We have maintenance workers Danny Hernandez, Darrel Fox, and Kyle Coleman to thank for their efforts and expertise in building the Chief Cove cabin over two weeks in early September.  The construction crew is happy that their work will allow increased access to and appreciation of refuge lands. 

The previously established cabins are in Blue Fox, Deadman, and Viekoda bays, North Frazer, South Frazer, and Uganik lakes, Uganik Island, and Little River.  Each cabin allows visitors to spend extended time exploring the beautiful and breath-taking Kodiak NWR lands and wildlife.  While the cabins are sturdy, nicely appointed, and comfortable, they will, no doubt, also serve as safe shelters from the elements.  All are priced at $45/night, and all have bunk beds to accommodate 4 people (except the Deadman Bay cabin that accommodates 8).

To browse refuge public use cabins and what they have to offer or reserve a cabin follow these links for Kenai and Kodiak on and this link to the refuge website for information on Tetlin’s.  All refuge cabins are very popular so plan ahead.

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Friends Hire New Program Director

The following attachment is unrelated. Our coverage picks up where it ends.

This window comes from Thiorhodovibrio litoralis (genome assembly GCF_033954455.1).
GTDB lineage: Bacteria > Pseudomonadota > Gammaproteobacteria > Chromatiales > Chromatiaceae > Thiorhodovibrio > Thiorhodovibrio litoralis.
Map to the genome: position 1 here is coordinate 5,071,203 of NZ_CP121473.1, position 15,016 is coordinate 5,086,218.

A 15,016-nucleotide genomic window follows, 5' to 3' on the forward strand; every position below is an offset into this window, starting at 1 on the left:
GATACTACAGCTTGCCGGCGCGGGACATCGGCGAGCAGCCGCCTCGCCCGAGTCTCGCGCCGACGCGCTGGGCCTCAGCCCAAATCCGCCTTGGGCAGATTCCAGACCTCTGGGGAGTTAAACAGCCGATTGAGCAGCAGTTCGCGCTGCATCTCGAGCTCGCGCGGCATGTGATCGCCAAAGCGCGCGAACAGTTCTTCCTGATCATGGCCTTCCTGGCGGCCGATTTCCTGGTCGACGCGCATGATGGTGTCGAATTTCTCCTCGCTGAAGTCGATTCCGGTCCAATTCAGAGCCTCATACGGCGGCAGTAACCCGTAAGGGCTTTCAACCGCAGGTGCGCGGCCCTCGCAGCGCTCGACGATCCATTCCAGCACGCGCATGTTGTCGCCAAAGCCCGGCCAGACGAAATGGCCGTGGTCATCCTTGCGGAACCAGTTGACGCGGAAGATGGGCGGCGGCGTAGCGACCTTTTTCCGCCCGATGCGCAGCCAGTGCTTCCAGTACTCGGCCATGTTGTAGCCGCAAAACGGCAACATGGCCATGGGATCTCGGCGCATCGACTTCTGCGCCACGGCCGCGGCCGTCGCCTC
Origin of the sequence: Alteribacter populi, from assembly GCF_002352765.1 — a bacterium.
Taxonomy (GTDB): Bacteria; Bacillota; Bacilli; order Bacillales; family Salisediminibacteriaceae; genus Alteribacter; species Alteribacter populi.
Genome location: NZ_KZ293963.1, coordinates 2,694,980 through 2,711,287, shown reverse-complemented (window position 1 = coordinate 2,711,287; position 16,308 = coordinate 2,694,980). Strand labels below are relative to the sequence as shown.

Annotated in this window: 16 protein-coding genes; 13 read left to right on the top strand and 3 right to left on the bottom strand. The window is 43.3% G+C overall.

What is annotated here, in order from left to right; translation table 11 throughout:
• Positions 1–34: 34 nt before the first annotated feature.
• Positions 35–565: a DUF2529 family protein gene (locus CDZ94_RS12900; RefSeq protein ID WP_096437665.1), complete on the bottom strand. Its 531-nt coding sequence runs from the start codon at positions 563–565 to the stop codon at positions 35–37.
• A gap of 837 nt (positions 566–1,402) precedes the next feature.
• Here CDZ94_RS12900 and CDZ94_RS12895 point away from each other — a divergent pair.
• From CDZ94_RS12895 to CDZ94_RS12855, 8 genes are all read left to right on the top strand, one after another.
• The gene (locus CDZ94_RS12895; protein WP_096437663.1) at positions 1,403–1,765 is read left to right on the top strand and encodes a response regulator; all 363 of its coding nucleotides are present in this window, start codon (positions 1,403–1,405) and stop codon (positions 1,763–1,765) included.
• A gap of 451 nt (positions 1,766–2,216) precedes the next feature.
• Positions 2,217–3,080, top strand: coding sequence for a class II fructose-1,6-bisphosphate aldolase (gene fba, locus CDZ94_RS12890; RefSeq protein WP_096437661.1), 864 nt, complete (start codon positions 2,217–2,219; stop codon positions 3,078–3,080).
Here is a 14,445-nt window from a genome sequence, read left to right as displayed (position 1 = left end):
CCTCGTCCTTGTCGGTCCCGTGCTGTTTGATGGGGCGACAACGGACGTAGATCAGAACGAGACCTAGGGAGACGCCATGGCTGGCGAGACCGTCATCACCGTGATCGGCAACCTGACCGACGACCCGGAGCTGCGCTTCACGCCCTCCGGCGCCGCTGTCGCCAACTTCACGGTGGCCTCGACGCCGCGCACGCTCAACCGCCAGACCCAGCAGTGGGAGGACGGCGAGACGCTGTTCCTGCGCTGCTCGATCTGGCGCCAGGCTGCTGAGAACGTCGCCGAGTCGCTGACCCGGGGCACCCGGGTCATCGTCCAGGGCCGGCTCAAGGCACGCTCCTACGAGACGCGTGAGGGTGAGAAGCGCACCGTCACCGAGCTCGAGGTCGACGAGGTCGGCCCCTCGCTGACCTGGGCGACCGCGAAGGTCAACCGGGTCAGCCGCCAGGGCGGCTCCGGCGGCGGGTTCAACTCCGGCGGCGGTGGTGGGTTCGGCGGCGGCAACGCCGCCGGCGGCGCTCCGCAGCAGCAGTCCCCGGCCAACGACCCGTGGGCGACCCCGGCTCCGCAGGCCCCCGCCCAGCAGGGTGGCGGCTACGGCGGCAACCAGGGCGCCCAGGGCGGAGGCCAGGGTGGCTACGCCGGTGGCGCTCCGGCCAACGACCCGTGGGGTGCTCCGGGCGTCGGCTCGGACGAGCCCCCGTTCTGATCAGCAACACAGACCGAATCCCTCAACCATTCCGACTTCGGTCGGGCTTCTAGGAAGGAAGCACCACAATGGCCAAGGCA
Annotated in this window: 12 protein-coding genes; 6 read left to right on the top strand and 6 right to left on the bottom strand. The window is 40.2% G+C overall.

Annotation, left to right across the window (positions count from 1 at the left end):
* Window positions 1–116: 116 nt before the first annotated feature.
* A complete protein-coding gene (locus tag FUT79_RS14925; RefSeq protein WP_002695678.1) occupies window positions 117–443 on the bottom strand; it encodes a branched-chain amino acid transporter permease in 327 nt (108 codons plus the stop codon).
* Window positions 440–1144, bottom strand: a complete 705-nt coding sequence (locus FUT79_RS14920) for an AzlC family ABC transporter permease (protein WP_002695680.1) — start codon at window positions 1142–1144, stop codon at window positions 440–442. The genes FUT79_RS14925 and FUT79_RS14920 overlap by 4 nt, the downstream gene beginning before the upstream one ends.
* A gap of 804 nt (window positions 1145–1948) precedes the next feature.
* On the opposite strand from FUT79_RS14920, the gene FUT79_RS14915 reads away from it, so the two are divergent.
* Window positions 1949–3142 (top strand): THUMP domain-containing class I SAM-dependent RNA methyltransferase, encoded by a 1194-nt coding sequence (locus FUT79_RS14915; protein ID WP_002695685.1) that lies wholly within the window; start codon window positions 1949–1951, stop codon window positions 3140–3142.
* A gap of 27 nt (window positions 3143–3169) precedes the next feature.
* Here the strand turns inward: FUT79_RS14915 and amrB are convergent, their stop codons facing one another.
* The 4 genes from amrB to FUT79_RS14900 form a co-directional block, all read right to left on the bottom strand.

We are happy to announce that Melanie Dufour will be starting work for us this month as our part-time Program Director.  Melanie is replacing two part time employees, Kachemak Bay Shorebird Festival Coordinator Mallory Primm, who left for a full time job, and media specialist Chessie Sharp who has left the state.  Thank you Mallory and Chessie for your great work for Friends.  We are hoping that by combining the jobs, both Melanie will be better supported with more hours and Friends will have more of her attention.  It is a huge job attempting to manage the largest wildlife festival in the state and support 16 National Wildlife Refuges in Alaska with just a volunteer Board, a few committee members and a part time employee. 

Melanie is a long time Homer resident and well connected in the Homer environmental education community.  She will be able to hit the ground running on the Shorebird Festival.  Melanie has this to say about her new job. “I am so excited to be working with all of the Friends!  Sharing the natural wonders of our Refuges and the incredible birds who make the journey to our shores each year is so important for conservation of the same and the gifts that those give to each person who walks on this land, Alaska.  I look forward to both sharing new ideas and implementing steps that will assure success and sustainability of  Friends of Alaska National WIldlife Refuges.”